This week, MB and I spent 5 glorious days on Hilton Head Island.  We did nothing of any merit.  We slept late, ate expensive breakfasts, lounged, swam, walked on the beach, ate, shopped for brightly colored women’s clothing, slept.  We also drove there and so I had over 20 hours to contemplate everything.  I have a lot bouncing around in my skull and I really wanted a means, cheaper and less bizarre than therapy, to get it out and move on.  Hopefully to a tasty Mexican dinner.

See, nothing has changed.

I won’t apologize for my absence and sudden reappearance.  I stopped reading a lot of blogs because frankly, I don’t have time and double frankly, I realized that the things that I was reading weren’t that interesting {not you, Gina, not even close}.  Women I’d followed for a long time had no more interesting lives, or things to say about them than I do.  I just don’t have time to write my thoughts down.  If you want an apology for my inconsistency or why I leave and come back to the blog please see here here and here.  My new reason is I was busy and I didn’t want to write and now I do.

So, you know, what have you been up to?

 

 

 

Rest and a week off

In 1 hour and 15 minutes we’ll be in a cab on our way to London.  After much hemming and hawing I decided NOT to pack my running gear and brave the other side of the street while we’re across the pond.  Mostly because we ran out of space.  I’m back on a Wednesday night and have every intention of jumping right back in.  And probably embracing the suck for about 2 weeks while I get back in shape.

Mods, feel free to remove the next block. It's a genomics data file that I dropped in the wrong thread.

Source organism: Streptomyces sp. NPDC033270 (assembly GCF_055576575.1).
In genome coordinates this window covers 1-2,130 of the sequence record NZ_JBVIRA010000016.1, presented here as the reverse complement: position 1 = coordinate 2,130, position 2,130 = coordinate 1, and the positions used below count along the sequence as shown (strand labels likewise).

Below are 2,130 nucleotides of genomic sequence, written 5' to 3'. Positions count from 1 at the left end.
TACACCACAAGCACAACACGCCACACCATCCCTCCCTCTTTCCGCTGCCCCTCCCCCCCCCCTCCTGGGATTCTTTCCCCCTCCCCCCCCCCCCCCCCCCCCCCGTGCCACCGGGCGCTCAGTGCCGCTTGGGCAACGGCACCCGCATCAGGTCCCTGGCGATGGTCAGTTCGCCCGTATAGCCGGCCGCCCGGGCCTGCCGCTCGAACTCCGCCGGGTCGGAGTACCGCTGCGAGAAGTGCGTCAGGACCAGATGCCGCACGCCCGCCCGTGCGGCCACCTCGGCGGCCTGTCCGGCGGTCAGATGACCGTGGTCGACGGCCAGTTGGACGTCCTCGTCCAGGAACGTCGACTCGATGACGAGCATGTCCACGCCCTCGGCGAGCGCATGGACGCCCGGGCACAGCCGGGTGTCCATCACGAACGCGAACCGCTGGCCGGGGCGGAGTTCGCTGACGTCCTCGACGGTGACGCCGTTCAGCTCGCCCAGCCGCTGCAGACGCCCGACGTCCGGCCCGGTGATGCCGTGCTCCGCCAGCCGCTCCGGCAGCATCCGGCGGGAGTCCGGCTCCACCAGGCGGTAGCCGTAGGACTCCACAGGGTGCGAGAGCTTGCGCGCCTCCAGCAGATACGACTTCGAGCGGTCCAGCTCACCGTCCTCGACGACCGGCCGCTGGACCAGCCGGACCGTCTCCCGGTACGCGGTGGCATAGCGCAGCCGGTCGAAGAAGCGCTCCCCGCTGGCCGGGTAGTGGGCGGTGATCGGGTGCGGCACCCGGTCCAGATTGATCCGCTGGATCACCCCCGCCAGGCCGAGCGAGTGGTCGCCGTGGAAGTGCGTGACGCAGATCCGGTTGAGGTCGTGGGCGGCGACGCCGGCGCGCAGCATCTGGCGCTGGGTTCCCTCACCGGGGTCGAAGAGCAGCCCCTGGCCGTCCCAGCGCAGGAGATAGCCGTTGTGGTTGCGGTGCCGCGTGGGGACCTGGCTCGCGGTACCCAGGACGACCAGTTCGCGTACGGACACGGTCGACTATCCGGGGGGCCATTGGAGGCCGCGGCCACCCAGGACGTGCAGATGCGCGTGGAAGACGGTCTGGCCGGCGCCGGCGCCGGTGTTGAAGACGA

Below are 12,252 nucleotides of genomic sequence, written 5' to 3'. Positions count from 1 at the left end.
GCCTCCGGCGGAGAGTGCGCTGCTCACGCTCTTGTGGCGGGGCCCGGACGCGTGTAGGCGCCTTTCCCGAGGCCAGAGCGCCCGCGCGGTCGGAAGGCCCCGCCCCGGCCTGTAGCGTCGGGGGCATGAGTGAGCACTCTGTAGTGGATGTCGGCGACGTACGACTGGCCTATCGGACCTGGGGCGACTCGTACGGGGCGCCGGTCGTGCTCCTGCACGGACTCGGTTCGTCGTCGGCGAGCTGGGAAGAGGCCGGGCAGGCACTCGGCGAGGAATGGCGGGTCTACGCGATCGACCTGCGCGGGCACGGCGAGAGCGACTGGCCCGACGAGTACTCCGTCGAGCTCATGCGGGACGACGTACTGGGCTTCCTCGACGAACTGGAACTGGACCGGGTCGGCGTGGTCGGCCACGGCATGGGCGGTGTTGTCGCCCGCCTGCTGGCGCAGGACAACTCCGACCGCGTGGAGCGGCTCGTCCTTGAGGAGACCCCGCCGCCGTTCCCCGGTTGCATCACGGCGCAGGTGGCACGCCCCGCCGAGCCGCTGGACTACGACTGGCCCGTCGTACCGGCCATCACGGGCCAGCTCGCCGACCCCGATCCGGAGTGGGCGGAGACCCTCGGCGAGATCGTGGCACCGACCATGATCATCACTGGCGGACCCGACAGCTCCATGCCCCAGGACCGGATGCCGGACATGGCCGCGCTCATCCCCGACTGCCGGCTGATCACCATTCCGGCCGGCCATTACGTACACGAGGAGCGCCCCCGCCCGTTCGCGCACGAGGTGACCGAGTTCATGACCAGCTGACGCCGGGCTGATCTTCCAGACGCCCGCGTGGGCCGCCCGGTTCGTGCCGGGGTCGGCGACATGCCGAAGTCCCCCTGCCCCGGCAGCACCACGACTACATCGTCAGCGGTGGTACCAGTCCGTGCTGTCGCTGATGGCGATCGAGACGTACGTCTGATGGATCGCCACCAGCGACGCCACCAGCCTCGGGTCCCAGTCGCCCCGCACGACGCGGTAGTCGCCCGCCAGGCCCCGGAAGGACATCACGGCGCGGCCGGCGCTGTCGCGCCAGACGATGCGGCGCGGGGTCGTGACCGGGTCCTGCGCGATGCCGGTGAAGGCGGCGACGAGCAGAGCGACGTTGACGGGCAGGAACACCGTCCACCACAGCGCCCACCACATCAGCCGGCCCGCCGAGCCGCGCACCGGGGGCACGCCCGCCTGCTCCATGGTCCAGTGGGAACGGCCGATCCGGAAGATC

2012: The year of the marathon?

Mmm K. So when last we left off, I was doing ridiculous things like declaring New Media to be my version of being on a SEAL team and generally trying to quit blogging.

I want to be clear.  I meant all of it.

Except maybe the blogging part.

Well the lady blogging part.

I’m back and I’m back with avenegence so I can start one of the most annoying forms of blogging in the WORLD:  RUNNER BLOGGING.

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Death and All of His Friends

This weekend I took myself to my parents’ home for our monthly visit. The highlight would be seeing my cousin’s youngest daughter perform in my high school’s musical. I arrived in the J late Friday and was relaxing with Jan when my cousin called. There was an accident. The musical had been postponed. A girl, a senior, was dead.